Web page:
The power forward known as the four, is one of the five positions in a regulation basketball game. It has been referred to as the "post" position. Power forwards play a role similar to that of center, they play offensively with their backs towards the basket and position themselves defensively under the basket in a zone defense or against the opposing power forward in man-to-man defense. The power forward position entails a variety of responsibilities, one of, rebounding. Many power forwards are noted for their mid-range jump-shot, several players have become accurate from 12 to 18 feet. Earlier, these skills were more exhibited in the European style of play; some power forwards, known as stretch fours, have since extended their shooting range to three-point field goals. In the NBA, power forwards range from 6' 8" to 7' 0" while in the WNBA, power forwards are between 6' 1" and 6' 4". Despite the averages, a variety of players fit "tweener" roles which finds them in the small forward or center position depending on matchups and coaching decisions.
Some power forwards play the center position and have the skills, but lack the height, associated with that position
The five basketball positions employed by organized basketball teams are the point guard, the shooting guard, the small forward, the power forward, the center. The point guard is the leader of the team on the court; this position requires substantial ball handling skills and the ability to facilitate the team during a play. The shooting guard, as the name implies, is the best shooter; as well as being capable of shooting from longer distances, this position tends to be the best defender on the team. The small forward has an aggressive approach to the basket when handling the ball; the small forward is known to make cuts to the basket in efforts to get open for shots. The power forward and the center are called the "frontcourt" acting as their team's primary rebounders or shot blockers, or receiving passes to take inside shots; the center is the larger of the two. Only three positions were recognized based on where they played on the court: Guards played outside and away from the hoop and forwards played outside and near the baseline, with the center positioned in the key.
During the 1980s, as team strategy evolved. More specialized roles developed. Team strategy and available personnel, still dictate the positions used by a particular team. For example, the dribble-drive motion offense and the Princeton offense use four interchangeable guards and one center; this set is known as a "four-in and one-out" play scheme. Other combinations are prevalent. Besides the five basic positions, some teams use non-standard or hybrid positions, such as the point forward, a hybrid small forward/point guard; the point guard known as the one, is the team's best ball handler and passer. Therefore, they lead their team in assists and are able to create shots for themselves and their teammates, they are quick and are able to hit shots either outside the three-point line or "in the paint" depending on the player's skill level. Point guards are looked upon as the "floor general" or the "coach on the floor", they should study the game and game film to be able to recognize the weaknesses of the defense, the strengths of their own offense.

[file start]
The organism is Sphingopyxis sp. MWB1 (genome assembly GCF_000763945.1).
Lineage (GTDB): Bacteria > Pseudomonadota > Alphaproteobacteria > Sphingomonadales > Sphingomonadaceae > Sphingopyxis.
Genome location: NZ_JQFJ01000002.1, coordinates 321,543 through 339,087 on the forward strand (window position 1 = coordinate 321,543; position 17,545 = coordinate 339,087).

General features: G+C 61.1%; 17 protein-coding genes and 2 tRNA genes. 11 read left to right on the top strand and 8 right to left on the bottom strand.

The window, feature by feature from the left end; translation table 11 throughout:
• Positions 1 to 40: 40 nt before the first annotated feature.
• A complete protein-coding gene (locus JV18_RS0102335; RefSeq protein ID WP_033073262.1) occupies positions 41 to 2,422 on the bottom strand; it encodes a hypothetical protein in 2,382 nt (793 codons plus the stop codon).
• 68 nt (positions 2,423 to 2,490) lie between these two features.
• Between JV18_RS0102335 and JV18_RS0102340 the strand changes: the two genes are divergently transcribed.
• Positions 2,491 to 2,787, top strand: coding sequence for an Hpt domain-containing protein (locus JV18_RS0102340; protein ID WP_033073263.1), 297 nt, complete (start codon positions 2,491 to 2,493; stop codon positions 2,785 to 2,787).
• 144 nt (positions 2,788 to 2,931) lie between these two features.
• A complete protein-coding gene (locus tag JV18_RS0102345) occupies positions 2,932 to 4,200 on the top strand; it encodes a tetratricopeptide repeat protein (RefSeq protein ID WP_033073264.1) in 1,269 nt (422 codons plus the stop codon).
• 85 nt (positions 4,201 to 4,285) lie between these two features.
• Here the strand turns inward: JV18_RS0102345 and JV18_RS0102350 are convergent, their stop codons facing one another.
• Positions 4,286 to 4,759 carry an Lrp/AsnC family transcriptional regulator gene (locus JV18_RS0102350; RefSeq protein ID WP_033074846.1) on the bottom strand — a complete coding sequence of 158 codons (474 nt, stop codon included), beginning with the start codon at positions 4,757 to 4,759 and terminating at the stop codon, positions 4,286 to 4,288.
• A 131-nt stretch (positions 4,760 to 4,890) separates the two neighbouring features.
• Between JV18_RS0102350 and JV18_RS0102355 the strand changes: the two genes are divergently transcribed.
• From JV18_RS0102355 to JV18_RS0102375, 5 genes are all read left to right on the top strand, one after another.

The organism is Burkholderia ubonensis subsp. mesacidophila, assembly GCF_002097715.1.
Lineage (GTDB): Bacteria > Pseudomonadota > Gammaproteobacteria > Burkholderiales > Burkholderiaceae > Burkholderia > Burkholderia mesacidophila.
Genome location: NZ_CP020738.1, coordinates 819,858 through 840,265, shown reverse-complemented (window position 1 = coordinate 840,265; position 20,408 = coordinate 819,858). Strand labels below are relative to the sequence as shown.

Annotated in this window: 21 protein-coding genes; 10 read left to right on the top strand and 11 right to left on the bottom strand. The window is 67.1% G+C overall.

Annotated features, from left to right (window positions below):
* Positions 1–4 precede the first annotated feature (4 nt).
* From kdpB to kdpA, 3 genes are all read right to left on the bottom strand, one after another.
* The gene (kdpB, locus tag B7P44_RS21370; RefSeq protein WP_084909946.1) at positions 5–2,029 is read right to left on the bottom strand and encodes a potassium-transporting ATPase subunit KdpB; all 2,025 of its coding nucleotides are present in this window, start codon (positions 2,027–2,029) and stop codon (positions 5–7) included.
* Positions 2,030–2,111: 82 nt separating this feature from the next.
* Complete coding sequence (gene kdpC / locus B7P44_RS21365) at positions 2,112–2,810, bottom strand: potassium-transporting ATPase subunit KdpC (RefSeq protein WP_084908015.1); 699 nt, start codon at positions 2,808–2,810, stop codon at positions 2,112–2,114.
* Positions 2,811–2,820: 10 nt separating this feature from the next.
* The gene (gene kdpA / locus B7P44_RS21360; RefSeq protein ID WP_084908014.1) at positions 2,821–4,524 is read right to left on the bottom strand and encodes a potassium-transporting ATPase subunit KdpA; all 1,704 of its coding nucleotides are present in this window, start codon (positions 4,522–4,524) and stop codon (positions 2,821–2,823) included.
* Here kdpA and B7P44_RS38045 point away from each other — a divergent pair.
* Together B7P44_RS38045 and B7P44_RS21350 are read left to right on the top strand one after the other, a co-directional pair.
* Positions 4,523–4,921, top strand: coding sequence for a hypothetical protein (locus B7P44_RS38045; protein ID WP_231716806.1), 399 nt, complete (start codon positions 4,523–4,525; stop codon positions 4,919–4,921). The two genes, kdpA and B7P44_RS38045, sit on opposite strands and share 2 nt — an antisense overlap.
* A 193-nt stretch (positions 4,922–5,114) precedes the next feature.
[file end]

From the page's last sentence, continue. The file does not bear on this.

They are responsible for directing plays, making the position equivalent to that of quarterback in American football, playmaker in association football, center in ice hockey, or setter in volleyball. Good point guards increase team efficiency and have a high number of assists, they are referred to as dribblers or play-makers. In the NBA, point guards are the shortest players on the team and are 6 feet 4 inches or shorter; the shooting guard is known as the two or the off guard. Along with the small forward, a shooting guard is referred to as a wing because of its use in common positioning tactics; as the name suggests, most shooting guards are prolific from the three-point range. Besides being able to shoot the ball, shooting guards tend to be the best defender on the team, as well as being able to move without the ball to create open looks for themselves; some shooting guards have good ball handling skills creating their own shots off the dribble. A versatile shooting guard will have good passing skills, allowing them to assume point guard responsibilities known as combo guards.
Bigger shooting guards tend to play as small forwards. In the NBA, shooting guards range from 6 feet 4 inches to 6 feet 8 inches; the small forward known as the three, is considered to be the most versatile of the main five basketball positions. Versatility is key for small forwards because of the nature of their role, which resembles that of a shooting guard more than that of a power forward; this is why the small forward and shooting guard positions are interchangeable and referred to as wings. Small forwards have a variety such as quickness and strength inside. One common thread among all kinds of small forwards is an ability to "get to the line" and draw fouls by aggressively attempting plays, lay-ups, or slam dunks; as such, accurate foul shooting is a common skill for small forwards, many of whom record a large portion of their points from the foul line. Besides being able to drive to the basket, they are good shooters from long range; some small forwards have good passing skills, allowing them to assume point guard responsibilities as point forwards.